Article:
A Notice of Intent for preparing the NYNJHAT study Tier 1 Environmental Impact Statement (EIS) was released on August 22, 2022.  The Draft Integrated Feasibility Report and Tier 1 EIS (Draft Report) was released in late September and is available, along with the various appendices at the links on the left side of this website).   The formal Notice of Availability for the Tier 1 EIS will be released shortly, formally initiating the public review associated with the National Environmental Policy Act.  Given the complexity of the NYNJHAT study, the vast and populated study area, and the goal of U.S. Army Corps of Engineers (USACE) and our non-federal partners to have maximum public engagement and input to the NYNJHAT study, the public comment period will be extended to March 31, 2023.

USACE, in concert with the non-federal partners, is planning a series of public meetings on the Draft Report as part of a broader public outreach effort.  Virtual (online) meetings will be scheduled on the Draft Report in October followed by in-person meetings in November and December at several locations to be chosen across the vast NYNJHAT study area.  Some of these meetings (or excerpts) will be recorded and made available online at this website for those that may wish to see the presentations virtually.  In addition, when requested and feasible, USACE will seek to present to existing public meetings (e.g., community boards or other organizations) during this public review period.  Please check this website and social media accounts to see the list of upcoming public meeting locations, dates and times where the NYNJHAT study Draft Report will be presented.

The public is invited to submit comments (via email noted below, or via mail) on the NYNJHAT study Draft Report between now and March 31, 2023, when the comment period will close.

There is a considerable amount of work to be done in the remaining phases of the NYNJHAT study and details to be determined.  That work will be focused and informed based on the feedback that USACE receives on the Draft Report from our non-federal partners, other agencies, stakeholder groups, and the public.  This will lead to development of the Final Feasibility Report and Tier 1 EIS which will then be used to develop the study’s final product, the Chief of Engineer’s Report, which is currently approved to be released by June 15, 2024. 

USACE hopes that the description and details of the Tentatively Selected Plan that is contained in the Draft Report and the rationale for its tentative selection will serve as a good framework for further plan refinements leading to ultimately a broadly supportable, engineeringly feasible, economically justified, and environmentally acceptable plan for addressing coastal storm risk for this highly urbanized and nationally important study area.  Given the uncertainties associated with future climate change (including sea level rise) along with other complexities, the final recommended plan will likely have components that are layered in application, phased in implementation, and able to be adapted over time.  Regardless of what USACE ultimately recommends as a result of this study, the involved federal, state and local elected officials, based largely on the views and comments raised by the public, will decide what to authorize and fund to address the substantial coastal storm flood risks that still remain in the NYNJHAT study area now and as exacerbated into the future by further sea level rise.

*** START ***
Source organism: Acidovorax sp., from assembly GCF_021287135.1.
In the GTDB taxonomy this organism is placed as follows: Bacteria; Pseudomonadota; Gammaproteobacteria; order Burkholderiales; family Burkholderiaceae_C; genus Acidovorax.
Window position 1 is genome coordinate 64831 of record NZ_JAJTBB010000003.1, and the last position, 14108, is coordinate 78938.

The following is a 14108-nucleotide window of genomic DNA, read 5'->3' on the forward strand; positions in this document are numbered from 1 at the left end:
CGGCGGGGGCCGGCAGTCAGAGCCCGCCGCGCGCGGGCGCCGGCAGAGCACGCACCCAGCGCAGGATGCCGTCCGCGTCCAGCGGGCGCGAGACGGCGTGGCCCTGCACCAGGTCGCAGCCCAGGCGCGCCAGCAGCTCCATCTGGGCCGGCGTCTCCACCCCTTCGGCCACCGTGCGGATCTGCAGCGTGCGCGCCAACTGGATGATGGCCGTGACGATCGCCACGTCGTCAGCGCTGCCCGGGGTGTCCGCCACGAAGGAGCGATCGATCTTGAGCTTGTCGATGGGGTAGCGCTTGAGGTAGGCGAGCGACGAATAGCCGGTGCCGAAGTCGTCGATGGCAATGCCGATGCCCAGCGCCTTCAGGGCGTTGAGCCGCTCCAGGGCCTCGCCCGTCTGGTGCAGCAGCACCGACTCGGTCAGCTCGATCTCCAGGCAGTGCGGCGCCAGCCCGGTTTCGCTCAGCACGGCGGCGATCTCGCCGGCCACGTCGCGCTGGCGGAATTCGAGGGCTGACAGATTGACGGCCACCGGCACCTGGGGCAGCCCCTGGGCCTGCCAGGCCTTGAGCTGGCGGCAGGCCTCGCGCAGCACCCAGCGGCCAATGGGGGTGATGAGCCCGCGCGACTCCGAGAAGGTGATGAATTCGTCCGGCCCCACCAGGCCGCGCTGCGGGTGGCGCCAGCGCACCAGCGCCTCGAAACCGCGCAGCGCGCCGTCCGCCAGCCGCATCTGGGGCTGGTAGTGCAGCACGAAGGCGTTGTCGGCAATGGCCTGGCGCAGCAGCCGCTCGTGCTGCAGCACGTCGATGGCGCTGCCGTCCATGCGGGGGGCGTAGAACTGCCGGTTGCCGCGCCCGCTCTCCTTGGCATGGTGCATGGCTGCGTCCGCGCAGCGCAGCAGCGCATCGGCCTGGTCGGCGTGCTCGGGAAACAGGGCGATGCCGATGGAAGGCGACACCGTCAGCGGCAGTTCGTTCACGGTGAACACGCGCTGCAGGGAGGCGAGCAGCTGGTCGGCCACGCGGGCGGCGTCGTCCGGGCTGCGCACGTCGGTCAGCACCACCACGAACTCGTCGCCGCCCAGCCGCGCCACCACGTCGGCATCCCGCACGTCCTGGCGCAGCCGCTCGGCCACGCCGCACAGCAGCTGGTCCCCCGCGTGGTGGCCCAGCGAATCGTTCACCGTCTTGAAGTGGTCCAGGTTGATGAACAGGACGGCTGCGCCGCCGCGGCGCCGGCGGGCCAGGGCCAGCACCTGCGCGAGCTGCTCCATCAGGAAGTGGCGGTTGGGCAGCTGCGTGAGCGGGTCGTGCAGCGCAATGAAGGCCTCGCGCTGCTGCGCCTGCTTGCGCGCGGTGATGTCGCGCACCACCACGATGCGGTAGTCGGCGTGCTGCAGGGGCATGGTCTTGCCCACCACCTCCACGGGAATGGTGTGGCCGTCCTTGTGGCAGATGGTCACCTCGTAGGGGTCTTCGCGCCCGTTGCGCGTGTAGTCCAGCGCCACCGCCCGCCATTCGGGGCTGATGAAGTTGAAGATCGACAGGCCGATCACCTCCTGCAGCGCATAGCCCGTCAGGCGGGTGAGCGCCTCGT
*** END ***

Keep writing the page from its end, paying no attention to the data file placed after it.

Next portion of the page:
The public is invited to submit comments by mail to:

NYNJHAT Study Team, Planning Division
U.S. Army Corps of Engineers
26 Federal Plaza, 17th Floor
New York, NY 10278-0090

or by e-mail to: NYNJHarbor.TribStudy@usace.army.mil

Please include the project title and the commenter's contact information with submitted comments. Comments are always welcome and will be considered in the study as it continues.

Potential Impact of Anticipated Sea Level Change on Coastal Areas by 2100

Potential effects of anticipated sea level change to coastal communities by 2100 (at a non-specific location)

Prior NY/NJ HATS Study Reports and Presentations

About the North Atlantic Coast Comprehensive Study

Map of the Study Area

The U.S. Army Corps of Engineers recently completed a report detailing the results of a two-year study to address coastal storm and flood risk to vulnerable populations, property, ecosystems, and infrastructure affected by Hurricane Sandy in the United States' North Atlantic region.

This, the North Atlantic Coast Comprehensive Study, is designed to help local communities better understand changing flood risks associated with climate change and to provide tools to help those communities better prepare for future flood risks. It builds on lessons learned from Hurricane Sandy and attempts to bring to bear the latest scientific information available for state, local, and tribal planners.

The conclusions of the study, as detailed in the final report, include several findings, outcomes, and opportunities, such as the use of a nine-step Coastal Storm Risk Management Framework that can be customized for any coastal watershed. 


Map of study area